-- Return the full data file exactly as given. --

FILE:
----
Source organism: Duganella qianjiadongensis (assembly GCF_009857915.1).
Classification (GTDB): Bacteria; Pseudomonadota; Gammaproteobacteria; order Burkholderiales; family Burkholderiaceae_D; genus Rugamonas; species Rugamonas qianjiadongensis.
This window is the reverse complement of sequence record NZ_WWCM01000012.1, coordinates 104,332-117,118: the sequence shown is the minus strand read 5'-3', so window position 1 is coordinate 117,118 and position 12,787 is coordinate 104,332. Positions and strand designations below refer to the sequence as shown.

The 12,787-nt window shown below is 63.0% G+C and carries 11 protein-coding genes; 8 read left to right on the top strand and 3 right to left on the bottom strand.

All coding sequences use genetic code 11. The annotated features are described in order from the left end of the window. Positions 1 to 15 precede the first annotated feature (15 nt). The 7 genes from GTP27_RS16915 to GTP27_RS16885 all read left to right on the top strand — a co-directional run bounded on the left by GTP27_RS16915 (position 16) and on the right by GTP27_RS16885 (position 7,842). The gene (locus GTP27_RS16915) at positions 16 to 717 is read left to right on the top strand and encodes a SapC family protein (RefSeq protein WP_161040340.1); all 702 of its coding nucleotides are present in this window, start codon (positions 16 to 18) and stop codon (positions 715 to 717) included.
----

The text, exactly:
Source organism: Duganella qianjiadongensis (assembly GCF_009857915.1).
Classification (GTDB): Bacteria; Pseudomonadota; Gammaproteobacteria; order Burkholderiales; family Burkholderiaceae_D; genus Rugamonas; species Rugamonas qianjiadongensis.
This window is the reverse complement of sequence record NZ_WWCM01000012.1, coordinates 104,332-117,118: the sequence shown is the minus strand read 5'-3', so window position 1 is coordinate 117,118 and position 12,787 is coordinate 104,332. Positions and strand designations below refer to the sequence as shown.

The 12,787-nt window shown below is 63.0% G+C and carries 11 protein-coding genes; 8 read left to right on the top strand and 3 right to left on the bottom strand.

All coding sequences use genetic code 11. The annotated features are described in order from the left end of the window. Positions 1 to 15 precede the first annotated feature (15 nt). The 7 genes from GTP27_RS16915 to GTP27_RS16885 all read left to right on the top strand — a co-directional run bounded on the left by GTP27_RS16915 (position 16) and on the right by GTP27_RS16885 (position 7,842). The gene (locus GTP27_RS16915) at positions 16 to 717 is read left to right on the top strand and encodes a SapC family protein (RefSeq protein WP_161040340.1); all 702 of its coding nucleotides are present in this window, start codon (positions 16 to 18) and stop codon (positions 715 to 717) included.